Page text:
Overall, Continental expects that the planned changes from the ongoing structural program, which was initiated in September 2019 and has now been expanded, will all in all likely affect approximately 30,000 jobs directly worldwide in the future. These will be modified, relocated, or made redundant. About 13,000 of those jobs are located in Germany, and a further major portion in countries which also have high labor costs. 90 percent of the targeted adjustments should have been completed by 2025.
Continental currently employs more than 232,000 people worldwide, including about 59,000 in Germany. Between 2010 and today, following the previous crisis, the number of jobs at Continental grew by some 84,000 worldwide, about 13,000 of which were in Germany.
The company had originally announced measures in September 2019 that would have affected up to 20,000 jobs worldwide, including some 7,000 in Germany. A portion of the transformation program has already been completed, directly affecting some 3,000 jobs worldwide since the end of September 2019.
This does not take into account the number of jobs that will be created by contrary positive effects in the coming years, such as from the targeted growth in the future fields of mobility. These include technologies and software for digitalization, assisted and automated driving as well as zero-emission mobility.
“Our aim is to maintain our position among the global elite when it comes to the providers of top technologies and top software for mobility. To this end, we are focusing on maximizing our competitiveness at all locations while concentrating fully on our growth areas. Our future organizational structure, our reorganized worldwide manufacturing network, and a cost structure in line with the lower level of vehicle production: taken together, this will give us sufficient room to maneuver and the vital resources we need to return to fast, profitable and sustainable growth with the relevant future technologies. We are now deciding upon the necessary steps,” Degenhart said.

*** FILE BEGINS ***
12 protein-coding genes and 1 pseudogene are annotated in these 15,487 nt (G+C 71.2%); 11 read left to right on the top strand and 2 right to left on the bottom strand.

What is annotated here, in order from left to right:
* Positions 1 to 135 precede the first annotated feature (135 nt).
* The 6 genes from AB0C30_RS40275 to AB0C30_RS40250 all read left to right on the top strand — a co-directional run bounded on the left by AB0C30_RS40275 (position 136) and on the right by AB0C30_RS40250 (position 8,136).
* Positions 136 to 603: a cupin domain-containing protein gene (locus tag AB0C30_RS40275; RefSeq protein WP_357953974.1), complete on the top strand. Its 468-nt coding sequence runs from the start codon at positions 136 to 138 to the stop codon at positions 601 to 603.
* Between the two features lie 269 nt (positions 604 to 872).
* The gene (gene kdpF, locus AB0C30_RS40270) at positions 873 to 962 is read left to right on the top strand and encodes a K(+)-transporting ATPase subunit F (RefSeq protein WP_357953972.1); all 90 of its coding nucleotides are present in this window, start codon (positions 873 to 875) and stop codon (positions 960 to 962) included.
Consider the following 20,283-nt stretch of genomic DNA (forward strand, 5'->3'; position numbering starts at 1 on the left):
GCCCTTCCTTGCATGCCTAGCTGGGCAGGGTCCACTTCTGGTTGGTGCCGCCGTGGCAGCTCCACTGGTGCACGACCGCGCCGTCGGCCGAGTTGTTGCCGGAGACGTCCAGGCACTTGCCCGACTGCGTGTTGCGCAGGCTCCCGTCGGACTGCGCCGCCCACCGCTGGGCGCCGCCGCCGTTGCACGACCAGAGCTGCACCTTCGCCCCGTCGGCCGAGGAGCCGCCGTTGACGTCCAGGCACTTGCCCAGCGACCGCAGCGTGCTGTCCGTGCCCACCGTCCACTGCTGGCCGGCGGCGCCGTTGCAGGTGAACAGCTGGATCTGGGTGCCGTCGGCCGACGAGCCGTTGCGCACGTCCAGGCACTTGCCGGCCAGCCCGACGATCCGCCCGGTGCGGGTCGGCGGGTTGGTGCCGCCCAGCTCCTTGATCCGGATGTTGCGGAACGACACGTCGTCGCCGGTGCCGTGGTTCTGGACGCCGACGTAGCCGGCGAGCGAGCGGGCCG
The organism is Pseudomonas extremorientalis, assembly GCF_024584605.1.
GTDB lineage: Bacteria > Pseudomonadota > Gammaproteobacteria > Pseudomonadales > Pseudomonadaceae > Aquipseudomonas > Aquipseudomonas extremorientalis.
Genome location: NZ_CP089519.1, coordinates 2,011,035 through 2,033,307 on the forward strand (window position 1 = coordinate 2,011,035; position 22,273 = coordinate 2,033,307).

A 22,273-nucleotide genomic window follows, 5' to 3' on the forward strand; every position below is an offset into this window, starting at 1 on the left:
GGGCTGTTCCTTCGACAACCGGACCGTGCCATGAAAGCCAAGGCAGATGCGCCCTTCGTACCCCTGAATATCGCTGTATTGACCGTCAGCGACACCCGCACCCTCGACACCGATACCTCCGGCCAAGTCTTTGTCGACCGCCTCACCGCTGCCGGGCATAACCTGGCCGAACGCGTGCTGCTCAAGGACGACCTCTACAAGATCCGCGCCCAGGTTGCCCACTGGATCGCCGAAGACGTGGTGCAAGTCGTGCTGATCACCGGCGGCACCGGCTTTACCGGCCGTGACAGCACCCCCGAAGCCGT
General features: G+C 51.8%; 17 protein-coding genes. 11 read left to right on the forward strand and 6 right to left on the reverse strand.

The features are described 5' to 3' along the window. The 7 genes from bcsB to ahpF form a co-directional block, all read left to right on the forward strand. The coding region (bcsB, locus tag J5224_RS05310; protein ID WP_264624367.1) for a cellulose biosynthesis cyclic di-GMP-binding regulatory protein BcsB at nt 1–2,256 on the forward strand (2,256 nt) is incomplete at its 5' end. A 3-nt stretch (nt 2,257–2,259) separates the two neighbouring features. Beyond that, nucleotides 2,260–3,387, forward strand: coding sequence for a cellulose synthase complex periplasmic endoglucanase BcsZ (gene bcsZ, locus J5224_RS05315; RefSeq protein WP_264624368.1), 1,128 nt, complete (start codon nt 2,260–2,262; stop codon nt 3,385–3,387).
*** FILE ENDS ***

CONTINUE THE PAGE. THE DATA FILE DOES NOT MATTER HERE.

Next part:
Dr. Ariane Reinhart, Continental’s Executive Board member for Human Relations, added: “The exploratory talks we have been holding for some time in Germany are now entering a decisive phase. The more we all save intelligently when it comes to costs in the long term, the more jobs we will safeguard together in the medium and long term.” She once again confirmed how the company would be proceeding with the upcoming decisions and their implementation: “We are staying true to our culture. Our principle is to undertake these changes in a balanced and fair manner, in line with our values – such that the changes strengthen our long-term success and innovative prowess.” Reinhart stressed: “Offering employment protection in these times would not be fair to employees as we cannot guarantee it.” The company will announce the results of the talks once they have been completed.
In this context, Reinhart pointed out the willingness of the company to discuss innovative methods such as reduced working hours and simultaneous further training. “In our talks, we are looking for sustainable solutions that go beyond the short term. We are striving to draw up a plan together as a bridge to a successful future.”